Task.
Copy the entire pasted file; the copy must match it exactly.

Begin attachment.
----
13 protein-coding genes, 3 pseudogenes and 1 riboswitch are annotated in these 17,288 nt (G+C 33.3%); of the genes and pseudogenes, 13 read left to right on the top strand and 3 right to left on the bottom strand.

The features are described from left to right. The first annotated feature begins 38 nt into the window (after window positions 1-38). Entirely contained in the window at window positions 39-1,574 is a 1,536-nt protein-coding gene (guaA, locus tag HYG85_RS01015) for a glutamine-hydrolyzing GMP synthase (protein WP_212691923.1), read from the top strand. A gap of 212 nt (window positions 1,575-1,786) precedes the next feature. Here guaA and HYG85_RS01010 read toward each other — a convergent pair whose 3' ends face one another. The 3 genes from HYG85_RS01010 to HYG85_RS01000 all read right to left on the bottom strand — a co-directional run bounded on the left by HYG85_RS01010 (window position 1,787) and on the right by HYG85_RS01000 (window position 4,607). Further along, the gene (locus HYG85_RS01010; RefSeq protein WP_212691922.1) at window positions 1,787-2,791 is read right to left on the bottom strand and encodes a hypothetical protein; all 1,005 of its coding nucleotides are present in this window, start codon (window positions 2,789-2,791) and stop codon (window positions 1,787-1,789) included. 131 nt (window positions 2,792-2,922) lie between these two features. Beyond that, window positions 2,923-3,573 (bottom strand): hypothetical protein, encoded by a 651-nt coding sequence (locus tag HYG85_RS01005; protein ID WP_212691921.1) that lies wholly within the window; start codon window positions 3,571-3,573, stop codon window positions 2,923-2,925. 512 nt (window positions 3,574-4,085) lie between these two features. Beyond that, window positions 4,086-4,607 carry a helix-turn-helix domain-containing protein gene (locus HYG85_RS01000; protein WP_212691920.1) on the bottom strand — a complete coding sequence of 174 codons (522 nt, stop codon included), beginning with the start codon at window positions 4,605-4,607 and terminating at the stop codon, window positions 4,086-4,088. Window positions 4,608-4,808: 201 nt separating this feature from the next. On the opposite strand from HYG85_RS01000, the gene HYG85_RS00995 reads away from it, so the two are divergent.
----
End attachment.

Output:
13 protein-coding genes, 3 pseudogenes and 1 riboswitch are annotated in these 17,288 nt (G+C 33.3%); of the genes and pseudogenes, 13 read left to right on the top strand and 3 right to left on the bottom strand.

The features are described from left to right. The first annotated feature begins 38 nt into the window (after window positions 1-38). Entirely contained in the window at window positions 39-1,574 is a 1,536-nt protein-coding gene (guaA, locus tag HYG85_RS01015) for a glutamine-hydrolyzing GMP synthase (protein WP_212691923.1), read from the top strand. A gap of 212 nt (window positions 1,575-1,786) precedes the next feature. Here guaA and HYG85_RS01010 read toward each other — a convergent pair whose 3' ends face one another. The 3 genes from HYG85_RS01010 to HYG85_RS01000 all read right to left on the bottom strand — a co-directional run bounded on the left by HYG85_RS01010 (window position 1,787) and on the right by HYG85_RS01000 (window position 4,607). Further along, the gene (locus HYG85_RS01010; RefSeq protein WP_212691922.1) at window positions 1,787-2,791 is read right to left on the bottom strand and encodes a hypothetical protein; all 1,005 of its coding nucleotides are present in this window, start codon (window positions 2,789-2,791) and stop codon (window positions 1,787-1,789) included. 131 nt (window positions 2,792-2,922) lie between these two features. Beyond that, window positions 2,923-3,573 (bottom strand): hypothetical protein, encoded by a 651-nt coding sequence (locus tag HYG85_RS01005; protein ID WP_212691921.1) that lies wholly within the window; start codon window positions 3,571-3,573, stop codon window positions 2,923-2,925. 512 nt (window positions 3,574-4,085) lie between these two features. Beyond that, window positions 4,086-4,607 carry a helix-turn-helix domain-containing protein gene (locus HYG85_RS01000; protein WP_212691920.1) on the bottom strand — a complete coding sequence of 174 codons (522 nt, stop codon included), beginning with the start codon at window positions 4,605-4,607 and terminating at the stop codon, window positions 4,086-4,088. Window positions 4,608-4,808: 201 nt separating this feature from the next. On the opposite strand from HYG85_RS01000, the gene HYG85_RS00995 reads away from it, so the two are divergent.